Ten Best: Local hot dogs
July is National Hot Dog Month, but here in North Carolina we eat them all year long, usually graced with a slide of chili and a mound of finely chopped cole slaw. That’s how we do. Many of them are purchased on the street – both Greensboro and Winston-Salem have day- and nighttime purveyors of this American delicacy right out there on the sidewalks, the cheapest form of al fresco dining anywhere.
2503 Spring Garden St., Greensboro; 336.856.1364
Let’s start with the basics. Fat Dogs is an entire restaurant and sports bar dedicated, among other things, to the noble frankfurter. They’ve got all sorts of bar food on the menu, but nothing goes better with beer, pool and televised sports than the kind of meal you can eat with one hand. A menu full of options and side guarantees something for every hot dog lover.
Bill and Leah’s
265 W. Mountain St., Kernersville; 336.996.0676
On a tip from the Chowhound message board I took a trip out to K-Vegas for a bit of research. This is a real, old-fashioned Southern grill, with six deep fryers, a griddle and a line out the door during lunchtime. Again, big menu but the foot-long special is a favorite: one of those red, smoky hot dogs in a toasted, buttered bun layered with good chili and cold slaw, paired with seasoned, crinkle-cut fries and a drink for less than $4. Homemade ice cream, too. Can’t go wrong.
Greensboro and Winston-Salem
I’m trying to keep it local, here, but it can’t be denied that Costco makes a great dog – a quarter-pound kosher fat boy – and serves it with a Coke for $1.50, the cheapest lunch in town. No chili or slaw, but two kinds of mustard, onions chopped fresh by an ingenious machine and, if you ask, a cup of cold saurkraut. You can sub out Polish sausage for the same price.
1219 Spring Garden St., Greensboro; 336.272.8284
You can’t have a discussion about hot dogs in the Triad without mentioning this joint, which has been providing slathered meatrockets to UNCG students, children, neighborhood folk and just about everybody else in town for generations. I’ll be honest: The dogs don’t do that much for me and I’ve had a bad time or two with the onions, but I’ll keep going back because my kids love it and their ice cream is the greatest.
JS Pulliam Barbeque
4358 Old Walkertown Road, Winston-Salem; 336.767.2211
I’ll take a tip from Ladybug61141 on the Chowhound message boards, who recommends Pulliam’s tubesteak with this qualifier: “The best hot dogs around here…. They have been doing it the same way for almost 100 years!!” The exclamation points, I assure you, are hers and not mine.
The Dog House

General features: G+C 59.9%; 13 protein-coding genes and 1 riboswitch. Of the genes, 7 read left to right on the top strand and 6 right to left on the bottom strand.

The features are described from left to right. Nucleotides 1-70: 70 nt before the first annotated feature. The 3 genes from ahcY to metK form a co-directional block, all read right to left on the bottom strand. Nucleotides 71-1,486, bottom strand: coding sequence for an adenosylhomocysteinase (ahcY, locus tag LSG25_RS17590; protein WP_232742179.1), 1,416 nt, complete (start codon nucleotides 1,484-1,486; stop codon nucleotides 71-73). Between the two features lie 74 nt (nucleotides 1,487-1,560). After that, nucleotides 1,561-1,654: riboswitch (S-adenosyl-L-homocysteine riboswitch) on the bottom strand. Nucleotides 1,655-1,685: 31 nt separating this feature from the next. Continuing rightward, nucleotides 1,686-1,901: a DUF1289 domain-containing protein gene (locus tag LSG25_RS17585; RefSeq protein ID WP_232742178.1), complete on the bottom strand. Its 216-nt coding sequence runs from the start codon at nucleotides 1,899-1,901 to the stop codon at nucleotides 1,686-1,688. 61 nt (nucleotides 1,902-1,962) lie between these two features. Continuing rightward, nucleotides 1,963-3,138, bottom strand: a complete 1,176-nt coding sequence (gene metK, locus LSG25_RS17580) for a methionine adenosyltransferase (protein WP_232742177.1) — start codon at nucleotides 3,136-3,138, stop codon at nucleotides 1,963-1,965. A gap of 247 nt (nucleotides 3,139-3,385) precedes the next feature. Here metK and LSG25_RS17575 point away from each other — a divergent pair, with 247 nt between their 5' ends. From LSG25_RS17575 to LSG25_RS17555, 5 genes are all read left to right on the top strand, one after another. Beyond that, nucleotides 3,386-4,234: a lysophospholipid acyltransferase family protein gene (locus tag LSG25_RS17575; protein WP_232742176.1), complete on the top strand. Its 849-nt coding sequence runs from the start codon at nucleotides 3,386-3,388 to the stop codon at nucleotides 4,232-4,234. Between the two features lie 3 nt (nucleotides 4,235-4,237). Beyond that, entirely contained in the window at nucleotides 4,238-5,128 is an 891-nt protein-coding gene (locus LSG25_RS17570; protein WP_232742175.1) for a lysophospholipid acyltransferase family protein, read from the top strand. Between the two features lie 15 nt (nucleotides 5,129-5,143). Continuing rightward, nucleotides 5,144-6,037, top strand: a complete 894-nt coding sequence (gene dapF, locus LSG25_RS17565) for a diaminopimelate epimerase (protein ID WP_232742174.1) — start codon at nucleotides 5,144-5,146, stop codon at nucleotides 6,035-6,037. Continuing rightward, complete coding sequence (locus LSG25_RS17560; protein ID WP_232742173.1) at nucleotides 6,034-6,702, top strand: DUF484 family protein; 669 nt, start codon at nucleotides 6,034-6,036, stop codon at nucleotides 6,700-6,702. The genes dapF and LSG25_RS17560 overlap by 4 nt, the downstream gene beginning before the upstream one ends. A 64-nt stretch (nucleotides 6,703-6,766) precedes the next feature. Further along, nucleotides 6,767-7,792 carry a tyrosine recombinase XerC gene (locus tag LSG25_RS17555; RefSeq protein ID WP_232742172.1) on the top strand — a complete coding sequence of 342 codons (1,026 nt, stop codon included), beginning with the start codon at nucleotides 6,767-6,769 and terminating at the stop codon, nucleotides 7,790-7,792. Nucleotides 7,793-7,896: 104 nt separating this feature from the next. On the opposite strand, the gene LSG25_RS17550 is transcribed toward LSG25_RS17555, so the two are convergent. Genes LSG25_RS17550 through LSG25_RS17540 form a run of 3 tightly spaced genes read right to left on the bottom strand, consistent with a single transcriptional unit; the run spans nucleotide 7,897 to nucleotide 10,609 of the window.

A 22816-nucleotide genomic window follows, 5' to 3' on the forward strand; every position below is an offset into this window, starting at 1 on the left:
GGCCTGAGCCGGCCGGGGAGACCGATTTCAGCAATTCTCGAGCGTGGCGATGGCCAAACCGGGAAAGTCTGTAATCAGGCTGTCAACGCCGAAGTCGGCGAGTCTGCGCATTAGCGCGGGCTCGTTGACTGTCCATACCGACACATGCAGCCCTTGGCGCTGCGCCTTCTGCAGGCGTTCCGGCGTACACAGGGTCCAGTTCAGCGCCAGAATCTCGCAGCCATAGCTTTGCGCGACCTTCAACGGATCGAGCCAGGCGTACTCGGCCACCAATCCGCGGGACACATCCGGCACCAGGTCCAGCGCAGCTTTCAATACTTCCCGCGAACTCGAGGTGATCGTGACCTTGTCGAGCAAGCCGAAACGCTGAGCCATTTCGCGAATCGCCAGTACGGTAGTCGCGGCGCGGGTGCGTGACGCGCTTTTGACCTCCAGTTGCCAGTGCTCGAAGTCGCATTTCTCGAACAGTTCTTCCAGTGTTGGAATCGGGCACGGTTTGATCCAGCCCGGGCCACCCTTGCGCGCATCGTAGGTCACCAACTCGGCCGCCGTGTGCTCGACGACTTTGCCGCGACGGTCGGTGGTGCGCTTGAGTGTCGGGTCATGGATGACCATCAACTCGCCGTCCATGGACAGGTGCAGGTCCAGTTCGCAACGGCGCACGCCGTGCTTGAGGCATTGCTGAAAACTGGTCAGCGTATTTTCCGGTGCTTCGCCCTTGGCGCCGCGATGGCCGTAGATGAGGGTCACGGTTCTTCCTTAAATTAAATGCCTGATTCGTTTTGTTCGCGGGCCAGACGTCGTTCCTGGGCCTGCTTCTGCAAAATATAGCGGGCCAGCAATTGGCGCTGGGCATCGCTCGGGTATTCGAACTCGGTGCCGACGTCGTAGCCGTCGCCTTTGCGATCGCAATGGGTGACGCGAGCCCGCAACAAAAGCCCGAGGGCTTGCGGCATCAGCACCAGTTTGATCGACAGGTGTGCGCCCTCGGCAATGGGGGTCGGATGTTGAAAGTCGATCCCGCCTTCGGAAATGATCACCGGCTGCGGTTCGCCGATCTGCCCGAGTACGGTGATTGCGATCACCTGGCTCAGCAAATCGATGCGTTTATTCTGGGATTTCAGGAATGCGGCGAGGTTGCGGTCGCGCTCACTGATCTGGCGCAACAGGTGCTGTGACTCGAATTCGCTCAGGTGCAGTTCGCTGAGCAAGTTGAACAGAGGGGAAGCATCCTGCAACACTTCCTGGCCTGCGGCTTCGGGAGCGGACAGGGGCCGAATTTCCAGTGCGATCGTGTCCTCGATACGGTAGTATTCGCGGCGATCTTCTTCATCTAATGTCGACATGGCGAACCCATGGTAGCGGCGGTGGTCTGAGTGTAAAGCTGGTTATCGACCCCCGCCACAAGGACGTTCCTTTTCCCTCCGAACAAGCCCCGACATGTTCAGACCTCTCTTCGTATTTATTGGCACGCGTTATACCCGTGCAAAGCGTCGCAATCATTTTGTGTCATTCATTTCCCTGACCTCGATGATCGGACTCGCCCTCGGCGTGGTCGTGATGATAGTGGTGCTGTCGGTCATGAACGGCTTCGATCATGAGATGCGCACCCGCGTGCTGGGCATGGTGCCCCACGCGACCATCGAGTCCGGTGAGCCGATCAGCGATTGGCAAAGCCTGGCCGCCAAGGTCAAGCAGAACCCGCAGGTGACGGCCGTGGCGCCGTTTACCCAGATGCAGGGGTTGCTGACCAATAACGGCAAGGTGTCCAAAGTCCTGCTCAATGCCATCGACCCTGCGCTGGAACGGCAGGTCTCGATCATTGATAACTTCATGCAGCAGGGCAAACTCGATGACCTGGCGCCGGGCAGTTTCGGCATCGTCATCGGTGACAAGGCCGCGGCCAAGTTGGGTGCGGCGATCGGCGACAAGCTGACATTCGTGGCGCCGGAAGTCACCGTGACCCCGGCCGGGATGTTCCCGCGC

664 N. Main St., High Point; 336.886.4953
Again, this one came well recommended on the Chowhound boards. But I’ve never been to the Dog House, a veritable institution in downtown High Point. Patronized by locals most of the year, it has recently become a favorite among the Furniture Marketeers – the ones not on expense account – during the biannual interior design bacchanal.
Skippy’s Hot Dogs
624 W. 4th St., Winston Salem; 336.722.3442; www.skippyshotdogs.com
Let’s take it up a notch by introducing Skippy’s, just a short walk from our downtown Winston-Salem offices. They serve all manner of meatsicle, including Carolina style, a Reuben version and an authentic Chicago-style dog with relish, mustard, onion, peppers, pickle, tomato and celery salt. The fancy part is the bun, which is a pretzel roll made in house. They serve great hot pretzels, too.
Cone American Legion Post 16
1206 14th St., Greensboro; 336.375.3265
The annual Fourth of July Nathan’s Hot Dog Eating Contest ended dramatically this year, with a tie after regulation between competitive-eating superstar Takeru Kobayashi and last year’s champion Joey Chestnut, who both finished 59 hot dogs in 10 minutes. Chestnut took the title in a five-dog sudden death overtime. But I’d like to bring both of them to the American Legion post, just a few blocks away from my house, on a Saturday and watch them go to work – all for a good cause.
343 S. Elm St., Greensboro; 336.617.5341; www.greystavern.com
Even Kobayashi and Chestnut couldn’t eat more than a dozen or so of the bacon cheddar dogs at Grey’s Tavern in downtown Greensboro. It begins with a half-pound beef hot dog, sliced lengthwise and stuffed with cheddar cheese, then wrapped in bacon, battered and deep fried enough to crisp the bacon and get that cheese going. I myself was barely able to finish one.